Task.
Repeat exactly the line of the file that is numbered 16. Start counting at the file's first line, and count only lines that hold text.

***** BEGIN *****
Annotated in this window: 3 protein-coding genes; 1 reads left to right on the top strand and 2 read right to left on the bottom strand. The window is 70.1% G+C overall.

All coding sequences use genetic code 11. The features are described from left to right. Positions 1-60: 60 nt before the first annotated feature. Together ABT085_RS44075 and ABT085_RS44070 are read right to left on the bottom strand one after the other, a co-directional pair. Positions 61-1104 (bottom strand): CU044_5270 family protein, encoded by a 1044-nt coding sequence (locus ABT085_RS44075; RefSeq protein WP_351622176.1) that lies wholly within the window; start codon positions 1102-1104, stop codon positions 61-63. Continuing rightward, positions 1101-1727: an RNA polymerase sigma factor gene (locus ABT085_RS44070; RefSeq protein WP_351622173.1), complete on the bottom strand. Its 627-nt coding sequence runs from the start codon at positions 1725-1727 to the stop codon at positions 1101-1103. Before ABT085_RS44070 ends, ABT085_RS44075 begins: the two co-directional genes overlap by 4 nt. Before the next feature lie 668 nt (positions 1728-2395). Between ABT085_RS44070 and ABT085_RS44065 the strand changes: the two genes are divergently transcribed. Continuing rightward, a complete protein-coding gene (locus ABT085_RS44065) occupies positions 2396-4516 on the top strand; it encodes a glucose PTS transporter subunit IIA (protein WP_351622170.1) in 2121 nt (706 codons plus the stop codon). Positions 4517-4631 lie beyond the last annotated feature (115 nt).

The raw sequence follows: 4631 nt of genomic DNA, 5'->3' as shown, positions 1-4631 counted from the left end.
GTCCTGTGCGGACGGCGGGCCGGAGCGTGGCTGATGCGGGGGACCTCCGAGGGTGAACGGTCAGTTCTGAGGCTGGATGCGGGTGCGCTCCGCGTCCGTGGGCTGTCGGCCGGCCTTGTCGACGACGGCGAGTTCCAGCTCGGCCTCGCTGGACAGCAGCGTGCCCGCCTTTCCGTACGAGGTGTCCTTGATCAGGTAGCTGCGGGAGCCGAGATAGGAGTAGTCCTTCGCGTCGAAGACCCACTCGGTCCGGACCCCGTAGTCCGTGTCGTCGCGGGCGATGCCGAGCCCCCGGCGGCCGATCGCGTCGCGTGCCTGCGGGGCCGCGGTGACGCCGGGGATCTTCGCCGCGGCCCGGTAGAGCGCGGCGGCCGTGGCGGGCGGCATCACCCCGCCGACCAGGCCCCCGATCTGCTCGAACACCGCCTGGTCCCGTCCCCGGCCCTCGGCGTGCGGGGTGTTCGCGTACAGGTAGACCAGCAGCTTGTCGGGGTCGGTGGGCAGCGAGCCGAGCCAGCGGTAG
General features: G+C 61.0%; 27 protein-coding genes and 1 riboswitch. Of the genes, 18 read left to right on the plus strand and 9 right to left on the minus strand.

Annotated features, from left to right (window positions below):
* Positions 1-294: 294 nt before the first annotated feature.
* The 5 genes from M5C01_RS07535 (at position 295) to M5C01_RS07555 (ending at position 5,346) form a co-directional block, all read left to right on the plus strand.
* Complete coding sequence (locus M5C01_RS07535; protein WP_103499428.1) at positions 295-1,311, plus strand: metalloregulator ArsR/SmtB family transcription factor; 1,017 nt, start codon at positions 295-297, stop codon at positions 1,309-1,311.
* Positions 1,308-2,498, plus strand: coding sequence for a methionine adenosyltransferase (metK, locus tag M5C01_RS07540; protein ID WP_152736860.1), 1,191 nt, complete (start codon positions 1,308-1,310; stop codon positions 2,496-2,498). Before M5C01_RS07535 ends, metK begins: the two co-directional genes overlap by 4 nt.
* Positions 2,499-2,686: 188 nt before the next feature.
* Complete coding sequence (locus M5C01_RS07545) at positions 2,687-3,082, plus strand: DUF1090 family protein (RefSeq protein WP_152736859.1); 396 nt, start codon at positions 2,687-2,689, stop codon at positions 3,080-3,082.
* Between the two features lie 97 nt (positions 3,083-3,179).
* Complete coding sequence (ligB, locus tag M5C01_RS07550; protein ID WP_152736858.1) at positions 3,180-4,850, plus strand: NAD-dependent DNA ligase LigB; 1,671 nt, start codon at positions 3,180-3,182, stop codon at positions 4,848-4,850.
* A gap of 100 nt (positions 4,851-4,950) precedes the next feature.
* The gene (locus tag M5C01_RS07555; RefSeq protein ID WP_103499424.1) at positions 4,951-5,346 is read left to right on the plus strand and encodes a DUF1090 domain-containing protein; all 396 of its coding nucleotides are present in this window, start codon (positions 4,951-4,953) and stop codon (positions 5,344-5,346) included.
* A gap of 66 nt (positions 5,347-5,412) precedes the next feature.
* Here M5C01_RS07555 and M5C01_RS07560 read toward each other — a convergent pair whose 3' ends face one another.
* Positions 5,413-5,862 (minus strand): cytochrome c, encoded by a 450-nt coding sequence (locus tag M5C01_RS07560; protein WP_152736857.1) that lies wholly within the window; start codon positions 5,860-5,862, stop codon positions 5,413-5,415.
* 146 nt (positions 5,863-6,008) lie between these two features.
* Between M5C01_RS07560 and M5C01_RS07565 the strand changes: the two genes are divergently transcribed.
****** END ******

* The gene (locus tag M5C01_RS07555; RefSeq protein ID WP_103499424.1) at positions 4,951-5,346 is read left to right on the plus strand and encodes a DUF1090 domain-containing protein; all 396 of its coding nucleotides are present in this window, start codon (positions 4,951-4,953) and stop codon (positions 5,344-5,346) included.